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The Young African Woman: How to build wealth at every stage of your life

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By Omilola Oshikoya

March is a special month for women. We celebrate Mother’s day and International Women’s day. During the month of March. we would be focusing on women building
wealth at the different life stages. If you are not a woman, you can still read and share the knowledge with your wives, daughters, mothers, sisters, friends etc. You can also apply
these principles in wealth creation.

I recently attended a seminar where one of the key speakers mentioned that there are three main categories that are forecasted to thrive and succeed in this season namely Youths,
Africans and Women. It is therefore a good time to be a Young African Woman. In order to succeed as a Young African Woman and to ‘win’ in all areas of your life, you must be in
control of your finances and build wealth. It is therefore important to understand the different stages of life i.e. the financial life cycle and how to build wealth at each stage.

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I would start from the girl child, in order to ensure that we also empower our children, sisters, students, mentees etc. This is the most important stage because if you get it right at
the stage, you are likely to be wealthy. There are different theories on the number of stages in a financial life cycle, however, for
simplicity; I have divided it into 5 phases or stages.

Stage 1: The African Girl Child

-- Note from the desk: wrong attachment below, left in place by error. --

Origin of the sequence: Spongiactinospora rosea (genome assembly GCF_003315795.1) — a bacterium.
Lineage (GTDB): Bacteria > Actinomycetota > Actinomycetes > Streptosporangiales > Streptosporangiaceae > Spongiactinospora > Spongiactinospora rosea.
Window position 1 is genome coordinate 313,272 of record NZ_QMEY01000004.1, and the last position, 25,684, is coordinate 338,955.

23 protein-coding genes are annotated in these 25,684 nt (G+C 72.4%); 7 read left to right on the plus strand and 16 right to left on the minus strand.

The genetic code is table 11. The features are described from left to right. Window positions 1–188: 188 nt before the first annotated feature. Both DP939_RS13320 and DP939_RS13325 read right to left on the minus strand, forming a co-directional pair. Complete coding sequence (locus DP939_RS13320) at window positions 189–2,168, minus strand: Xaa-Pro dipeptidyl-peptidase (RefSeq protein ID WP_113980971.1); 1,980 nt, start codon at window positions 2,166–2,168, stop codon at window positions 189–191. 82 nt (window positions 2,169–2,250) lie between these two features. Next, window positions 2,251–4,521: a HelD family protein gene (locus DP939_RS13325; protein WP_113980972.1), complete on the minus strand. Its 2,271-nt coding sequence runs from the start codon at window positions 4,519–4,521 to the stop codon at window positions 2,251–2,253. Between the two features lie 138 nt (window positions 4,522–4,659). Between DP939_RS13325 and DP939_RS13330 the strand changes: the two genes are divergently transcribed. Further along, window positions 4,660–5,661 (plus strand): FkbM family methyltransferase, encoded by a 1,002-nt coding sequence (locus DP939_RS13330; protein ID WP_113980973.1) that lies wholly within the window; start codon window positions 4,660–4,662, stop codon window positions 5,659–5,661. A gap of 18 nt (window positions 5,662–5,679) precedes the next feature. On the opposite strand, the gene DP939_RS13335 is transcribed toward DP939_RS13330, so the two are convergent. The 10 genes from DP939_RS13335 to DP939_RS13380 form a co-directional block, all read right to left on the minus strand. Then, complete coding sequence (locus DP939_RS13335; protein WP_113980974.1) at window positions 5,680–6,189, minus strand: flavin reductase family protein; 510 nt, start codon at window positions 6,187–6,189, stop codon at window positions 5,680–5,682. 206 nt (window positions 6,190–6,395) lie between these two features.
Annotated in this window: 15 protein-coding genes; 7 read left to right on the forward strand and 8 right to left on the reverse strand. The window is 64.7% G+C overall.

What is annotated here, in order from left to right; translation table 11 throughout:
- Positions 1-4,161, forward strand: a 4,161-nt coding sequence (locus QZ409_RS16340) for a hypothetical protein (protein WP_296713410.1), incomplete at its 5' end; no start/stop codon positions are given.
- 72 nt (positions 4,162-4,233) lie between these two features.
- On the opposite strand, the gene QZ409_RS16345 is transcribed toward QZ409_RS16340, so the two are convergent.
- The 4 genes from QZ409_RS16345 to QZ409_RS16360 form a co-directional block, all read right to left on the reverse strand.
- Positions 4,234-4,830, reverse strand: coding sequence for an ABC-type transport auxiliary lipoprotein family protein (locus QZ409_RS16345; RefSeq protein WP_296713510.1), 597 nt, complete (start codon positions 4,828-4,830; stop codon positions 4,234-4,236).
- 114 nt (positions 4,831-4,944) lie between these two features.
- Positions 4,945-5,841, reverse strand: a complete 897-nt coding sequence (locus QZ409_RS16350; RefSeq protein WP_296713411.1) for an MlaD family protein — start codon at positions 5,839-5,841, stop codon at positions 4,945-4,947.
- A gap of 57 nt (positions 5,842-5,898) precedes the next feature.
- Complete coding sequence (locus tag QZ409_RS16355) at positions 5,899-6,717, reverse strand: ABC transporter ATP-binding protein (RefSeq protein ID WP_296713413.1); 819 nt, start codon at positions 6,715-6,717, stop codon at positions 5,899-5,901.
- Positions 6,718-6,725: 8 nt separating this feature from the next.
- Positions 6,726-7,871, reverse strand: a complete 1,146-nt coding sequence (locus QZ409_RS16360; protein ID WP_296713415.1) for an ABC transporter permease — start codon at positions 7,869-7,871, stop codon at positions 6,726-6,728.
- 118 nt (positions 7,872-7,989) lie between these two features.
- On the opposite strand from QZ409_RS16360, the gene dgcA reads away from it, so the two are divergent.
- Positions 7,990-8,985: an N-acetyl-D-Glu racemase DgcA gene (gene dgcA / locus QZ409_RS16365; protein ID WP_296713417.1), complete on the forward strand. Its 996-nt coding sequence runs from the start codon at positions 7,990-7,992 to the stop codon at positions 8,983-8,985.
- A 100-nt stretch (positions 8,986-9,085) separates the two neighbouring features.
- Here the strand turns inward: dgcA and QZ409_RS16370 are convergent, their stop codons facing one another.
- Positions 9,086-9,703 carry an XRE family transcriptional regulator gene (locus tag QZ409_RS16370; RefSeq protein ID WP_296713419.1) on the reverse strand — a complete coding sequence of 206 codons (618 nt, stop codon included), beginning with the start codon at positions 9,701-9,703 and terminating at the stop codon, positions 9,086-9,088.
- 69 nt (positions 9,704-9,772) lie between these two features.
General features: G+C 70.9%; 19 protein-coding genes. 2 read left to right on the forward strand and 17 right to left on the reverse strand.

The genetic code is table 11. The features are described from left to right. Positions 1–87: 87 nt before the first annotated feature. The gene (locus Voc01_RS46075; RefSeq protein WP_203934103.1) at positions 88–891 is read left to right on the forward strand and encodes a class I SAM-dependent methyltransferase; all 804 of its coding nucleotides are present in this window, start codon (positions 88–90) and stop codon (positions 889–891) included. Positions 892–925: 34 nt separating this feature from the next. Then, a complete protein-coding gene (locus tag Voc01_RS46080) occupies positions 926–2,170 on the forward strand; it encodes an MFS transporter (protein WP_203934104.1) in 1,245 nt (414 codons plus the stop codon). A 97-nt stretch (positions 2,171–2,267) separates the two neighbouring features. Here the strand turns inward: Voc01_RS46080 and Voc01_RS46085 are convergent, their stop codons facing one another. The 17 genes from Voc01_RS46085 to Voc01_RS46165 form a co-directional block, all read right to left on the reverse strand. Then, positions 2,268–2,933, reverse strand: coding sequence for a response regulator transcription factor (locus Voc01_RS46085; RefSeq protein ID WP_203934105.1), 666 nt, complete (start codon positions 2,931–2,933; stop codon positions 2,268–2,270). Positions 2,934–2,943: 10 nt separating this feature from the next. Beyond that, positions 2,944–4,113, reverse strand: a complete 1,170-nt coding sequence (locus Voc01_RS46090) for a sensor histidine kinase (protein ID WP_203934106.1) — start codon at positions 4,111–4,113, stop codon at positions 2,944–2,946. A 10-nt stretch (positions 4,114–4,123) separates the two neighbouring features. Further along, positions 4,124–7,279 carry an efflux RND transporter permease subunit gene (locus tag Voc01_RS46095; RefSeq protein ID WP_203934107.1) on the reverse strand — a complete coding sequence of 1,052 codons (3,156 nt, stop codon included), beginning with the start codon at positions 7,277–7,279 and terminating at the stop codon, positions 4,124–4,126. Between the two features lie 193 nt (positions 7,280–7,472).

This is typically between ages 0-12. At this stage we begin to understand the value of money i.e. N200 can buy more sweets than N100. We begin to have conversations like

Kid: “Mum why can’t we buy a bicycle? Mum: “Because we do not have enough money at
the moment”. Kid: “But mum what about the money in my piggy bank, I have a lot of
money in my piggy bank”. Mum: “Honey, N500 is not enough to buy a bicycle”.

Generally, we believe that money is to be used to buy junk food and also to buy toys. At this stage we receive pocket money.

Financially intelligent parents would begin to teach their children the basics of savings via a piggy bank or a kids’ account. They would also learn the concept of earning money by
being paid for household chores as well as through mini businesses such as making and
selling lemonade or bracelets etc.

I attended a conference where Ndidi Nwuneli was one of the speakers. She shared how when she was younger her parents paid her whenever she did her house hold chores and
that is how she learnt the value of hard work and earning money.

My daughters started their first business at age 6 and 3. During their Christmas holiday, they made personalized bracelets from beads and also bracelets with virtues such as love,
faith etc and sold them to their aunties, uncles and friends. Shortly after they received an order to make personalized bracelets for a birthday party. Within two weeks they made
about N30, 000. I introduced the concept of a piggy bank and also taught them how to give as well.

TO BE CONTINUED NEXT WEEK…

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